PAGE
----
He was set upon by many other warriors, one of whom struck him in the left leg with a cutlass resembling a scimitar (generally believed to be a kampilan), causing him to fall face downward. Whereupon the other warriors finished him off with iron and bamboo spears and kampilan swords.
Thus fell Magellan, whom Pigafetta calls “our mirror, our light, our comfort, and our true guide.”
Magellan’s rear-guard action must have been effective, since there were only eight reported European casualties. Unfortunately, this also included Magellan’s son, Cristobal Rebolo.
To compound the expedition’s woes, Rajah Humabon, Magellan’s erstwhile ally, shortly turned on the Spaniards and massacred about 27 of them, further depleting their numbers. He had become unimpressed with the Spaniards and became angered by a dispute over women.
Filipino Martial Arts versus Spanish Fighting Arts?
Now, all of that seems pretty straightforward using Pigafetta’s account. It would appear therefore that Magellan lost the battle to an overwhelming force, a fact exacerbated by a few tactical errors, the weather, the tide and maybe a dash of European arrogance. Some historical pundits however caution against taking Pigafetta’s account literally, and pose some interesting questions.
Could the one thousand five hundred warriors been a gross exaggeration?
Did the Filipinos use trickery and somehow suckered the battle-hardened Magellan, hero of several Portuguese land battles, into thinking this would be a stroll down the beach?
Why didn’t Magellan bring Humabon’s six hundred warriors with him as “insurance” just in case the battle went against him?
Could it be possible that eskrima techniques and ancient weapons really prevailed against Spanish steel and warfare experience?
The truth of the matter is that no living person really knows what happened that day.
Be that as it may, some writers have now romanticized Lapu-Lapu as the first national hero who repelled an alien invader, even though it is inaccurate to say that there was a Filipino nation then.
Others have identified Lapu-Lapu as the first eskrima warrior to use his art in defense of his kingdom, even though it is unclear his kampilan skills gave birth to the vaunted Cebuano eskrima as we now know it.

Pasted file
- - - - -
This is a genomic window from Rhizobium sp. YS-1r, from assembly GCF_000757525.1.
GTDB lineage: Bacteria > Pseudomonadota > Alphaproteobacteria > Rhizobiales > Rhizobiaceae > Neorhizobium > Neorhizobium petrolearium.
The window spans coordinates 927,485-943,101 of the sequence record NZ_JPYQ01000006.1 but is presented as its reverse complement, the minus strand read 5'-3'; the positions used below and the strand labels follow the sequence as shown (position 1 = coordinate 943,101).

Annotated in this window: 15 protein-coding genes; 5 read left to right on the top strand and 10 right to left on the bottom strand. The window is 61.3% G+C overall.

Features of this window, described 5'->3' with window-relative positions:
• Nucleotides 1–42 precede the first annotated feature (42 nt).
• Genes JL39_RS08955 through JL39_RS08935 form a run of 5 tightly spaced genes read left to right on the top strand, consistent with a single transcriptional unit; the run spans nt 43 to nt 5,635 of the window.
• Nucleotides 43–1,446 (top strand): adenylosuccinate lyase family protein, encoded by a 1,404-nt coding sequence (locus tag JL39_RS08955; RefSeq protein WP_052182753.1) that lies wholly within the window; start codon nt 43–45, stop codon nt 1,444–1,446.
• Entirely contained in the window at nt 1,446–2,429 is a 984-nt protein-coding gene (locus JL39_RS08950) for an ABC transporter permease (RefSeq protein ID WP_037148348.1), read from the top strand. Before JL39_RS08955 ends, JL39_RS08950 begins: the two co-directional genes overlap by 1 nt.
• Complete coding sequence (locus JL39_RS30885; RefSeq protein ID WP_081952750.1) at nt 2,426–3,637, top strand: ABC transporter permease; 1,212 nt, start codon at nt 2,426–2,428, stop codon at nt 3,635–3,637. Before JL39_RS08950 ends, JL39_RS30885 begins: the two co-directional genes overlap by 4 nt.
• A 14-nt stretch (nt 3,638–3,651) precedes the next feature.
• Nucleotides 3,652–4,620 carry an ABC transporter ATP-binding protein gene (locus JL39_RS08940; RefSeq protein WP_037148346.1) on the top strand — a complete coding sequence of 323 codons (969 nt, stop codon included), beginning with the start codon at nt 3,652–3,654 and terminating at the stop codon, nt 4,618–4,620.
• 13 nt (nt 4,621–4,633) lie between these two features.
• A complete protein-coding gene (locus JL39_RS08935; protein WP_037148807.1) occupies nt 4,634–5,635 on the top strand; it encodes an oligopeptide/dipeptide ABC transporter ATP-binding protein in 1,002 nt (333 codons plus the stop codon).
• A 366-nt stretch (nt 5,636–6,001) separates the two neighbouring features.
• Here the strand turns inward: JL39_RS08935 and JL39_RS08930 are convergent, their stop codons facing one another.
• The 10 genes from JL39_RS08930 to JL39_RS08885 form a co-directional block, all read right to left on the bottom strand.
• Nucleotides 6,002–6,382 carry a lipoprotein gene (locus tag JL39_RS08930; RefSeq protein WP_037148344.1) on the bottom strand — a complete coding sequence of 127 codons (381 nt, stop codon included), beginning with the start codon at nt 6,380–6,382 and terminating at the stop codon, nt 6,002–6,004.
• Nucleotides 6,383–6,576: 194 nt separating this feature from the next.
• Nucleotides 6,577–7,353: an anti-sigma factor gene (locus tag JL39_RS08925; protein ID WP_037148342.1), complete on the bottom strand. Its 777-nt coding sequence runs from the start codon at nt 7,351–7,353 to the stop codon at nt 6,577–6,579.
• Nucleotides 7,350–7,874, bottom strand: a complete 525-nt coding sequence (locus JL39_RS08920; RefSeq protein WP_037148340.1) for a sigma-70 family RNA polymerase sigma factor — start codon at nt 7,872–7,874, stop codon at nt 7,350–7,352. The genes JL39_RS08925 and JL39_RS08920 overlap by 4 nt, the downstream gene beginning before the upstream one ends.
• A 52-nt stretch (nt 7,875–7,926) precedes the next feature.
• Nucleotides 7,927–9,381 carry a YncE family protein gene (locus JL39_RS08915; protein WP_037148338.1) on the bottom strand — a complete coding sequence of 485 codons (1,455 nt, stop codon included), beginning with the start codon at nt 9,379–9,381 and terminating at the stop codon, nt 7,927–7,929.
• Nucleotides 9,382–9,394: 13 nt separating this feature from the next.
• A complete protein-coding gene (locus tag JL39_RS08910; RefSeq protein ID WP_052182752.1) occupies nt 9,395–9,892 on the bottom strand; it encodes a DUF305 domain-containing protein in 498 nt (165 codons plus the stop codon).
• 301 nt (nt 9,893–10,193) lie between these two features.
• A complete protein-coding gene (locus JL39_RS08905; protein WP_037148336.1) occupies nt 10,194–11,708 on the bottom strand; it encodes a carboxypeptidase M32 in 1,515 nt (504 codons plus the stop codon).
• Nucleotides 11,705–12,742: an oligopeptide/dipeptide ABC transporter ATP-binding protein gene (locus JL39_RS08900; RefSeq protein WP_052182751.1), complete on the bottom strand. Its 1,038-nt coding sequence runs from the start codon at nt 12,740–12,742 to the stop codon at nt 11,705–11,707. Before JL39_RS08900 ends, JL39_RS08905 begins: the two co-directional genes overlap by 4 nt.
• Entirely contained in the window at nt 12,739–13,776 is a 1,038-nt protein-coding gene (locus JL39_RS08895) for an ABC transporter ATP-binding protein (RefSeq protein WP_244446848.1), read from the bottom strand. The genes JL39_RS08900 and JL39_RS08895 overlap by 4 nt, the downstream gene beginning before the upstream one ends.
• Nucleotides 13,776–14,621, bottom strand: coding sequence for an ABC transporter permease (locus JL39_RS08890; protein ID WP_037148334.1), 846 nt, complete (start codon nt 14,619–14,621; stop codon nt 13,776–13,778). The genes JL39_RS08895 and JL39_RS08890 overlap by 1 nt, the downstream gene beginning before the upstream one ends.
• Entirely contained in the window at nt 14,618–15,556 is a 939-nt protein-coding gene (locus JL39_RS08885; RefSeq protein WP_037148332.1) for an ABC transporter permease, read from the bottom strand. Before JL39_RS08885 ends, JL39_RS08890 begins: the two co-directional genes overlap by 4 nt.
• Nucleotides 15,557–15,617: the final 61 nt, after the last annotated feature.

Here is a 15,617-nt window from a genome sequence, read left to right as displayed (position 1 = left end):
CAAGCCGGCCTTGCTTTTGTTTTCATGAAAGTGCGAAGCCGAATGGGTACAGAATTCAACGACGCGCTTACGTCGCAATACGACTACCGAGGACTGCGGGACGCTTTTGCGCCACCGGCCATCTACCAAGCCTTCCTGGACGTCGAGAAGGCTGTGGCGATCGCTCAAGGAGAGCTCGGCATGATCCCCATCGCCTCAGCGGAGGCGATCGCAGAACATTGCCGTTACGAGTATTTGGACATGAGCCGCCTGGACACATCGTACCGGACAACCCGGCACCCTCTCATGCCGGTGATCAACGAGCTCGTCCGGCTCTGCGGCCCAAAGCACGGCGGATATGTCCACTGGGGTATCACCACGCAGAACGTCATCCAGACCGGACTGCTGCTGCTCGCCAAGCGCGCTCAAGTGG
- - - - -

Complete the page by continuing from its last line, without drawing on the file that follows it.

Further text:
All these writers may be forgiven for exercising their poetic licenses.
For us martial artists, an interesting lesson from all this would be to internalize the combat realities learned from this fateful and fatal encounter. Let us assume Magellan knew how to wield his weapons and was appropriately armored. Let us assume his men were adequately trained.
So what went wrong?
Was his intel deficient?
Were his tactics flawed?
Was he simply overconfident, arrogant or dismissive of half-naked warriors with primitive weapons?
So the lesson learned may be that, while it is essential to know your FMA techniques and weapons well, tactics and strategy in combat are just as important. And do think twice about crossing cutlasses with those Cebuano arnisadors.
Copyright, Jay de Leon 2006
For additional information, contact Jay de Leon at firstname.lastname@example.org.
About the writer: Jay de Leon
Jay de Leon is the Commissioner for North America of the International Modern Arnis Federation of the Philippines (IMAFP), the host of Tipunan International seminars and events, a corporate financial officer, a historian, and a published writer. He is a Contributing Editor as well as a Certified Instructor in “America-in-Defense” for WorldBlackBelt. He currently lives, writes and operates Filipino Fighting Arts USA in southern California, USA.